The Troubleshooter: Key Steps for a Stable Injection Molding ProcessThe Troubleshooter: Key Steps for a Stable Injection Molding Process
Robust process development is mission critical for implementing a consistent and repeatable plastic injection system that ensures profitability.
July 17, 2023
In the fast-paced world of process engineering, process development is crucial to the success or failure of a plastic injection system. Solid processes must run at 100% efficiency with preferably zero — but no more than 1.5% — scrap to maintain plant profitability. This article will define many of the critical points that define process stability. It will also recommend methods to ensure that a process is both consistent and repeatable.
One of the most important stages of process development is setting up the mold and work area. It is important to develop a consistent, repeatable method that takes into account the steps, tools, and equipment used in every mold-to-mold changeover. Setting the mold the same way every time ensures that the process itself will be repeatable. Standardizing knockouts, retainer rings, water/ hydraulic fittings, and so forth helps to remove human error and inconsistency in the setup process.
Clamp and ejector setup
Clamp and ejector setup are crucial to the process development stage. Low-pressure close must be set up to protect the mold from damage during mold close. Clamp speeds should be quick to ensure they are optimized, but not lunging in a manner that might put the mold in jeopardy. Ejectors should be as fast as possible without bottoming out, which could affect mold life.
The following is a list of critical parameters that, if set incorrectly, could cause inconsistencies in a process.
Shot size. Safe methods of calculating shot size should be taken to prevent flashing the mold at first start. Once shot size has been determined, decrease it by 10% as a safety precaution. Fill only without pack and hold should be at 95 to 98% full, with a small short or sinks and ripples.
Barrel temperatures should be set based on the recommended material manufacturer’s set points. Melt temperature should also be verified against safety data sheet recommendations. Once the press has run 30 minutes or more, temperature actuals should be compared to settings to ensure that set points are not lower than actual temperatures.
Hold and pack pressures should be at zero until a fill only of 95% has been reached. At that time, pack and hold are slowly increased until a full shot part has been reached.
Injection speeds initially should be set at 50%. Adjustments are then made based on part filling and defects.
Back pressure settings at the beginning should be based on material viscosity. Higher viscosity equals higher back pressure, and lower viscosity equals lower back pressure.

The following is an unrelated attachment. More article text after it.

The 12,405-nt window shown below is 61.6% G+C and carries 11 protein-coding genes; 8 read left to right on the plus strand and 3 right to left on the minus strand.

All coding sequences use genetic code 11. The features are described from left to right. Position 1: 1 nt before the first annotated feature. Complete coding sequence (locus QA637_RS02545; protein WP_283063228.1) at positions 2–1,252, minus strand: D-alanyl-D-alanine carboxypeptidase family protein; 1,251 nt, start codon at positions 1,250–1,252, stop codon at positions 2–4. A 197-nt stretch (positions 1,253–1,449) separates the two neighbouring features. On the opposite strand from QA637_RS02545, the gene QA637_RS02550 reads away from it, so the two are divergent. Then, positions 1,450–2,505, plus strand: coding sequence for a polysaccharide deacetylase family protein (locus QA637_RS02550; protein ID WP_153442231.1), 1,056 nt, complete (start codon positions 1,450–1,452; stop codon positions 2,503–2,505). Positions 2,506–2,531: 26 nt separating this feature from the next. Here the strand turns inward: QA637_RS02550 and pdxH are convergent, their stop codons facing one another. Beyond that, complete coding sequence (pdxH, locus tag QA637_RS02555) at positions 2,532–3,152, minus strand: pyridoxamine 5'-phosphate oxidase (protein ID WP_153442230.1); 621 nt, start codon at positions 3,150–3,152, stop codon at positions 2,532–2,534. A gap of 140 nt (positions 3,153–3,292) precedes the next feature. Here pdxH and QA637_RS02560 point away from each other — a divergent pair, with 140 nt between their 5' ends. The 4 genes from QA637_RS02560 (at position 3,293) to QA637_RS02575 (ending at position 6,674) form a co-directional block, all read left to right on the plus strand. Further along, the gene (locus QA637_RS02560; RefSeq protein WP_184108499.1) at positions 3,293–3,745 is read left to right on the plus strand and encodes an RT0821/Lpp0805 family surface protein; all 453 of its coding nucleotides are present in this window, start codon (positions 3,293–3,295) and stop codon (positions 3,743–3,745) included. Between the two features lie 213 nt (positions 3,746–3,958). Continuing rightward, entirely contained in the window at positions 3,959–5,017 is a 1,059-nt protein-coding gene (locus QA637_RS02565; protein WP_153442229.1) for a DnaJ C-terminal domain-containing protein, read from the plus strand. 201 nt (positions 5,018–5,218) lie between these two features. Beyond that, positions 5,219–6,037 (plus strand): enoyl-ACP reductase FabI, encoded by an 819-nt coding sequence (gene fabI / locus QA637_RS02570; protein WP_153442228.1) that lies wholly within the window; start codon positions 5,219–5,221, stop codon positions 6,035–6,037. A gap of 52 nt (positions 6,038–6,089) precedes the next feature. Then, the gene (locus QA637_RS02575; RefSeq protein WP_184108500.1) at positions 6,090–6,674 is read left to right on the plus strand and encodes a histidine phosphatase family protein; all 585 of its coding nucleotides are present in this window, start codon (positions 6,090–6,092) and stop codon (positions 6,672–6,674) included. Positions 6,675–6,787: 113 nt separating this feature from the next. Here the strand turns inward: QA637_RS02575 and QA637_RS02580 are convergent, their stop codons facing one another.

Hot runner set points should start equal to barrel temperatures. The hot runner is an extension of the nozzle through the mold.
Once a process has been proven to be producing quality parts, the first stage of validation is to produce quality parts at 100% efficiency with 0 to 1.5% scrap for eight hours. Once this has been achieved, all setup data is then recorded. The second stage of validation occurs the next time the mold is set up to run. The initial set points from the previous run are used again. The press must start, only producing two to three scrap parts before quality parts are achieved. If this becomes truth, the press then must repeat the previous achievement of 100% efficiency with 0 to 1.5% scrap. Once this is accomplished, the process is fully validated. This is when historical data and process control limits are established.
Process development is a complex dynamic that requires meticulous focus. Solid process regimens require a strong approach to ensure that the process is consistent and achievable. Once process validation and process control limits have been established, it becomes easier to monitor a process and troubleshoot changes within the process scope.
Got a problem with this, that, or the other thing? You might find answers in some previous "Troubleshooter" columns:
About the author
Garrett MacKenzie is the owner/editor of plastic411.com and a consultant/trainer in plastic injection molding. He has provided process-engineering expertise to many top companies, including Glock, Honda, Johnson Controls, and Rubbermaid. MacKenzie also owns Plastic411 Services, which provides maintenance and training support to Yanfeng Automotive Interior Systems, IAC, Flex-N-Gate, and other top automotive suppliers. He was inducted into the Plastic Pioneers Association (PPA) in 2019, where he serves on the Education Committee evaluating applications from college students seeking PPA scholarships. You can reach him via e-mail at [email protected].
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